When Rebecca loses her job, she sends an offensive letter to the editor Luke Brandon from the financial magazine Successful Saving and an article to Alette to show her potential. However, by chance she mixes up the correspondences in the mailbox. As a result, Luke Brandon hires her to write a column called “The Girl in the Green Scarf” in his magazine using a simple language and metaphors that could be easily understood by common people. Meanwhile Derek Smeath is chasing Rebecca. His job is to make people pay back the money they owe. She is avoiding him everywhere. She lies again saying that Derek is her ex-boyfriend who follows her.

When her column becomes a success, Rebecca is invited to take part in a talk show and Luke and she fall in love with each other. However, her lies and debts put her in a difficult situation with her audience, her friends and Luke. In the end Rebecca sells all her clothes. Rebecca walks along a block of high-priced stores, the mannequins call to her again to enter the shops, but as she refuses to do it, they start applauding her.

Unit 4

Script 10 to Test One

Five Popular Books

1. Orbital Resonance by John Barnes is a brilliant and very readable book. The main character, 13-year-old Melpomene Murray, takes part in an exciting journey through space aboard the Flying Dutchman. Melpomene lives on the Flying Dutchman, cycling between Earth and Mars, with her parents and her brother and she goes to a very interesting school. The book is written in the form of a school project whose aim is to explain life in space to people on Earth.

2. The book I, Robot by I. Asimov is a series of short stories in which the central character is an elderly robot psychologist named Susan Calvin. She gives an interview shortly before her death. The stories grew from Asimov’s opinion that anyone smart enough to create robots would be smart enough to make sure that those robots would never attack their makers. The stories describe the early history of robotics, the science of building robots. The reader learns about the different stages of robot development. The author thinks that robots are a “better breed” than humans. Though they were created to serve, some day they will become the masters.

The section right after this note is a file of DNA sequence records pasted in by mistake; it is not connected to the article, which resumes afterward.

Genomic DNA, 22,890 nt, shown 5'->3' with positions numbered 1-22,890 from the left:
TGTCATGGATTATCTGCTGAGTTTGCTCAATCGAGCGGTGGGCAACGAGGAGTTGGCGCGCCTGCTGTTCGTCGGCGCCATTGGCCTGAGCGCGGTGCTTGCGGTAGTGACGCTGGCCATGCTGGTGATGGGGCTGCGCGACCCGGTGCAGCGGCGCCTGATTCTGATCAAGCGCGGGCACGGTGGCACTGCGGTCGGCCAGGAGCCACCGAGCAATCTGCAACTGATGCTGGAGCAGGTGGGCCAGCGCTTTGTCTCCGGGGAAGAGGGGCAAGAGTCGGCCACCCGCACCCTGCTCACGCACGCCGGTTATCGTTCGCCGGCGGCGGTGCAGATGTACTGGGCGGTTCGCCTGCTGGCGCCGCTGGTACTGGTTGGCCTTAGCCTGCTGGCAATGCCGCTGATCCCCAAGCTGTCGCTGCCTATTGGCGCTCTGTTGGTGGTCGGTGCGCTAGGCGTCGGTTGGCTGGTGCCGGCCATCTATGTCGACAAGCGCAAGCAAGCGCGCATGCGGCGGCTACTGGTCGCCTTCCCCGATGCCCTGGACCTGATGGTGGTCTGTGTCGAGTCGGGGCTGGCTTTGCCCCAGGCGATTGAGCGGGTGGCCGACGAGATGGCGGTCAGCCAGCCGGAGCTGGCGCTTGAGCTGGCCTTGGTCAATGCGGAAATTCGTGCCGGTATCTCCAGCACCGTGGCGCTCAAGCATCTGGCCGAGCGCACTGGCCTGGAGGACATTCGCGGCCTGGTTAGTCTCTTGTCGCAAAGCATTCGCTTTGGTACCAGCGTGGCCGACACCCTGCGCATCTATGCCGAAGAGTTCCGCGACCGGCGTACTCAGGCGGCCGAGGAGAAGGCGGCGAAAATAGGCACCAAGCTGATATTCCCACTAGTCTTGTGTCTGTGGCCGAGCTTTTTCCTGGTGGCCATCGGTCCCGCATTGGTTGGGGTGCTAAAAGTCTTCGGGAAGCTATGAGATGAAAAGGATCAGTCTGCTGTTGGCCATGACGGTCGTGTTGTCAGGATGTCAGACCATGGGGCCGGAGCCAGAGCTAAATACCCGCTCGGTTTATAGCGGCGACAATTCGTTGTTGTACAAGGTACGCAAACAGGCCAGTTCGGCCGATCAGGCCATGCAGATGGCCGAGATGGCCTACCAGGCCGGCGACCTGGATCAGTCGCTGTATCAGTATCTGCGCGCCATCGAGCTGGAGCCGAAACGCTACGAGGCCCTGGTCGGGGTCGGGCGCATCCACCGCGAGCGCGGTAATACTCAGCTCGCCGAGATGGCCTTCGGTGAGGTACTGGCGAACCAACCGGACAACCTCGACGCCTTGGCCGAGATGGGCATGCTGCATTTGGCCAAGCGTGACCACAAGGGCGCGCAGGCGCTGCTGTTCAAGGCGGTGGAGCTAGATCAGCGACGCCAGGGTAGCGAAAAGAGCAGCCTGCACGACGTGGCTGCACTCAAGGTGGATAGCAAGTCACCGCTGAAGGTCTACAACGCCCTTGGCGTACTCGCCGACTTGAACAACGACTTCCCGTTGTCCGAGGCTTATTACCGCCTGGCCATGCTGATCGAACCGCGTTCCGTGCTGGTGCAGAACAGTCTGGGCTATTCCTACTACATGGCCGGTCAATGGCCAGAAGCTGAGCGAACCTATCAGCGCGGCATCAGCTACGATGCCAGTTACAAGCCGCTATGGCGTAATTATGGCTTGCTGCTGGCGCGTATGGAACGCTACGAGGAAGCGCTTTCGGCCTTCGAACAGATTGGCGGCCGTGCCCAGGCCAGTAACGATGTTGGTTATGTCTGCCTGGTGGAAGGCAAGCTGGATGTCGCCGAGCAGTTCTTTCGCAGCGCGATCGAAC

3. Glory Season by David Brin recently became a blockbuster. Lysos, the main character, founds a human colony on the isolated planet of Stratos. His idea is to create there a happier life. The result is that most of the population of Stratos consists of financially successful groups of female clones. Stratos is portrayed as a practical feminist society, dominated by clones. A traveller has come from a great distance and threatens to destroy the perfect society on Stratos.

4. The main character of the novel The Time Machine by G. Wells is a scientist whom the author named the Time Traveller. He believes in time travelling. During dinner the Time Traveller tells his guests that he has invented a Time Machine. He shows them a small model, and says that when he switches it on, it disappears into the future. The next week he joins his guests again only to tell them about astonishing adventures which he had while time travelling.

5. The Invisible Man by G. Wells is about a scientist who made himself invisible. Griffin has a laboratory where he works night and day to create a formula that will make him visible again. Finally, he comes into the home of a former college professor who he thinks will be interested in his experiments and help him. Mr Kemp, however, reads in newspapers about Griffin’s terrible crimes against people in the town and reports him to the police. Griffin is caught and killed. After that he becomes visible again.

Script 11 to Test Two

Technology of the Future

With “smart” technology in almost everything around us it is not surprising to hear that now new technology is also making its way to clothes. In Canada they have invented dresses that move to greet people who look at them. First, the clothes appear to be like normal, rather shapeless dresses. However, try looking at them a little longer and they will slowly, but surely, begin moving in your direction. In the dark the smart dresses light up!